the fundamental feature of the life of many species 
of ants is the obligation of every ant to share its 
food, already swallowed and partly digested, with 
every member of the community which may apply 
for it. Two ants belonging to the same nest or 
to the same confederation of nests will approach 
each other, exchange a few movements with the 
antennae, and if one of them is hungry or thirsty 
— and especially if the other has its crop full — it 
immediately asks for food. The individual thus 
requested never refuses. It sets apart its man- 
dibles, takes a proper position, and regurgitates a 
drop of transparent fluid, which is licked up by 
the hungry ant. Regurgitating food for others is 
so prominent a feature in the life of the ants, and 
it so constantly recurs both for feeding hungry 
comrades and for feeding larvae, that Forel con- 


siders the digestive tube of ants to consist of two 
different parts, one of which — the posterior — is for 
the special use of the individual, and the other — 
the anterior part — is chiefly for the use of the 
community. If an ant which has its crop full has 
been selfish enough to refuse to feed a comrade, it 
will be treated as an enemy. If the refusal has 
been made while its kinsfolks were fighting with 
some other species, they will fall upon the greedy 
individual with greater vehemence even than upon 
the enemies themselves. All this has been con- 
firmed by the most accurate observations and 
experiments ' (20). 

Ants keep slaves. And the slaves, in some in- 
stances, carry their masters about, feed them,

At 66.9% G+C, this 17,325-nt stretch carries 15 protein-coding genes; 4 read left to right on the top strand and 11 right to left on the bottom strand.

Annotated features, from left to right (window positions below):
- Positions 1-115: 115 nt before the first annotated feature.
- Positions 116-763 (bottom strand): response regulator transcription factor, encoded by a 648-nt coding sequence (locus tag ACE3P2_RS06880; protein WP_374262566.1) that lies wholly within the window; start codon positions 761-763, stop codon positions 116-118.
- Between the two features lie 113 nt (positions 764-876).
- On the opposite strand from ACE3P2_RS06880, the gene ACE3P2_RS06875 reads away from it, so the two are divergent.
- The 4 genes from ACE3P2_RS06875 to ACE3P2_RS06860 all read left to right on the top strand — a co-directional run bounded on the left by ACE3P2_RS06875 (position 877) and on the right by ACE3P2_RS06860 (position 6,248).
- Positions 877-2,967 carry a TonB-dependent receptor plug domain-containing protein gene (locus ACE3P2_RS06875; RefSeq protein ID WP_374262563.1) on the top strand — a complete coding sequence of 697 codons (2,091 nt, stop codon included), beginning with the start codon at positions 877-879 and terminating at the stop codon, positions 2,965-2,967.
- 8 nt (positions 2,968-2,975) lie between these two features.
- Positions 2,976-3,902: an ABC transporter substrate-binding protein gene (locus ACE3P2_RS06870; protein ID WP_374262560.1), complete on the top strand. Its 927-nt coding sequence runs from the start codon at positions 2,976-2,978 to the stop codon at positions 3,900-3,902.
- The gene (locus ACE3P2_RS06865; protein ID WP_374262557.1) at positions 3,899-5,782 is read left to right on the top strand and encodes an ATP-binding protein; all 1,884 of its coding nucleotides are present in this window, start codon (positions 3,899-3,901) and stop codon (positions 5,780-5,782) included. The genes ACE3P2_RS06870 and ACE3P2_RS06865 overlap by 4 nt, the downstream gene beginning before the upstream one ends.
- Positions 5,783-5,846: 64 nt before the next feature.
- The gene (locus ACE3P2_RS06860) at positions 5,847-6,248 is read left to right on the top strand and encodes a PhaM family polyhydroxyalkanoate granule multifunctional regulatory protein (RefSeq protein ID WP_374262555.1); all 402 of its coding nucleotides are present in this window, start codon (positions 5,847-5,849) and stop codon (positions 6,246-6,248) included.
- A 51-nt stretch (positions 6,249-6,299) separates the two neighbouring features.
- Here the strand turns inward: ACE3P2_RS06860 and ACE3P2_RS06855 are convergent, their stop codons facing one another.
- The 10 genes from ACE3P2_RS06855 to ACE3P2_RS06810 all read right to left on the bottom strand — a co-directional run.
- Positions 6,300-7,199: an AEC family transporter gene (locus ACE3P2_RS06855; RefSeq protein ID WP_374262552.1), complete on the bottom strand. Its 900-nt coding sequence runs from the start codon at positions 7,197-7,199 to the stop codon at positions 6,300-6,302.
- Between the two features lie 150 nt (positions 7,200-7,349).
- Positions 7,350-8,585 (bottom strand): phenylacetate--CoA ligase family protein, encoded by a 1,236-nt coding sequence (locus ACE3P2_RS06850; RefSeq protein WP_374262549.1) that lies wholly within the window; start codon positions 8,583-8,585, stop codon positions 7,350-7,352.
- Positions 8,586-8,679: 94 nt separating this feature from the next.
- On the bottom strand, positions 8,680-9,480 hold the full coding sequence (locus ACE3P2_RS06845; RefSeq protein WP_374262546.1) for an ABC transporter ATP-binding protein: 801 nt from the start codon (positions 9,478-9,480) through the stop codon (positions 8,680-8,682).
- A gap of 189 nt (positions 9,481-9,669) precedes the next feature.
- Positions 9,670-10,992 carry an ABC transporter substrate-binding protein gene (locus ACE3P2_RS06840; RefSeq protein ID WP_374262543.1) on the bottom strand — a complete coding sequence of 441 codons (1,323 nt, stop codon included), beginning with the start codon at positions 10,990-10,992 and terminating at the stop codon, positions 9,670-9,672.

groom them, and attend to their every want, 
just as human lackeys do helpless aristocrats. 
In some species the institution of slavery is so 
old that the physical structures of the masters 
have been modified until the masters are phy- 
sically unable to feed themselves, and will perish 
from hunger, though surrounded by food, if they 
are left to themselves. The brain of the ant, as 
Darwin says, is one of the most wonderful bits 
of matter in the universe. It is scarcely one- 
fourth the size of the head of a pin, yet it is the 
seat of the most astonishing wisdom and activity. 
If human intelligence were as great, compared 
with the mass of the human brain, as is the ant's, 
man would be several hundred times as wise as he 
is now, and would then probably not fall far short 
of that state of erudition which the average man 


imagines he already represents. Ants remember, 
and a fact becomes impressed by repetition, show- 
ing that the faculty of memory in ants is governed 
by the same laws as is this faculty in man. Sir 
John Lubbock found it necessary to teach his ants 
the way by repeating the lesson where the way 
was long or unusual. * Sensation, perception, and 
association follow in the social insects, on the